Georgia mirrors America’s growing diversity in many ways. Today, mosques occupy old churches; many workers wear burqas and yarmulkes; and some employees request “prayer breaks.”
Religious diversity is a reason for celebration, but it also presents challenges in the workplace.
The number of religious discrimination claims filed with the U.S. Equal Employment Opportunity Commission (EEOC) has more than doubled in the past year.
Furthermore, the courts have not offered clear guidance to employers when dealing with religious issues. And Congress likely will be considering legislation again this year that would require employers to make ADA-style reasonable accommodations for employees’ religious practices..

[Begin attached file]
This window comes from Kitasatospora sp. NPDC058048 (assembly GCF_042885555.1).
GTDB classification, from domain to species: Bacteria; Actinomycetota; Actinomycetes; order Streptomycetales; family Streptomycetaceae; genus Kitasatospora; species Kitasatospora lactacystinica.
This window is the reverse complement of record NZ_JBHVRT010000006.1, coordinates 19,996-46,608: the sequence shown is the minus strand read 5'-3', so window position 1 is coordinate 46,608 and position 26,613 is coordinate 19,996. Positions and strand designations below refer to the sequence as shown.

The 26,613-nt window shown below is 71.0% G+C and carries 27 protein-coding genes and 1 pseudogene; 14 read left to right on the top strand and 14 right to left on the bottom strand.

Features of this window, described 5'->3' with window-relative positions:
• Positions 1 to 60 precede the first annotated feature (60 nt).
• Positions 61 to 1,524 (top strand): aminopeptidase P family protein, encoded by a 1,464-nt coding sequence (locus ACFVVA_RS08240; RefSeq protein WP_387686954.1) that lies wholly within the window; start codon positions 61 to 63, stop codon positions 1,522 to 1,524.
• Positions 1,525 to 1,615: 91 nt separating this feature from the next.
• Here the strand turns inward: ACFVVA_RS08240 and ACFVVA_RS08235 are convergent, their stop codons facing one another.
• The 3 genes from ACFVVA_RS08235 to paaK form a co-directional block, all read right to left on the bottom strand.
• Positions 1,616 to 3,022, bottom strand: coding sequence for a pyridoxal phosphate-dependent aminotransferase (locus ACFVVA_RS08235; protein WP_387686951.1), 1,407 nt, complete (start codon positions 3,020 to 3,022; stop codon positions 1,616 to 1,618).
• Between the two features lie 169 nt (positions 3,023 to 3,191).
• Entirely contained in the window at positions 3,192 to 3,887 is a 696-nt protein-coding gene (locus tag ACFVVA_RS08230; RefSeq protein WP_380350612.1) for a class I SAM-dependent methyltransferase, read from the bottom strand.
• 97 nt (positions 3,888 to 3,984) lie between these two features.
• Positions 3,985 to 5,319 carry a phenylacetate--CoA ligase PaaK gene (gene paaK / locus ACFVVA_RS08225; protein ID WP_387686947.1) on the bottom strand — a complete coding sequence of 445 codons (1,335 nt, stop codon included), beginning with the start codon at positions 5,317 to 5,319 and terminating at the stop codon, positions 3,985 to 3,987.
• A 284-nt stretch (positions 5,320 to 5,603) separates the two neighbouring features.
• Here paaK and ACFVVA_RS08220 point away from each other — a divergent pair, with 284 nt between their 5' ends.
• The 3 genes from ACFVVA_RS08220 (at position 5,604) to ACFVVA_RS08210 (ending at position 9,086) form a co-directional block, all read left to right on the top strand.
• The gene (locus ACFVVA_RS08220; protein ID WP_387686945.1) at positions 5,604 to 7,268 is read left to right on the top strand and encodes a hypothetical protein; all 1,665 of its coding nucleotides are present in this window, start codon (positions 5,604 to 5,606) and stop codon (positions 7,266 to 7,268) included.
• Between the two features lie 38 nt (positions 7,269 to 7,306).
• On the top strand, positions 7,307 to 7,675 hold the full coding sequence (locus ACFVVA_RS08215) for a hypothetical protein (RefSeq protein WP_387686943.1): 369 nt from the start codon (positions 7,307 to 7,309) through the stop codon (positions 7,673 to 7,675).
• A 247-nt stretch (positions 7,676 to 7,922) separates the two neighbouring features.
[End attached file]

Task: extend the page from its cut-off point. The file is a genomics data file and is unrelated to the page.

5 steps to compliance
Most employers understand the basics: Federal law (Title VII of the Civil Rights Act) says it’s illegal to discriminate based on a person’s religion in hiring, firing, promotion, pay, benefits...(register to read more)
- How to Fire an Employee the Legal Way: 6 Termination Guidelines
- Reporting suspected harassment doesn't always equal 'Protected activity'
- New Illinois law bars employer access to social media accounts
- Talbert Builders settles race discrimination suit
- Don't fudge or exaggerate details of insurance coverage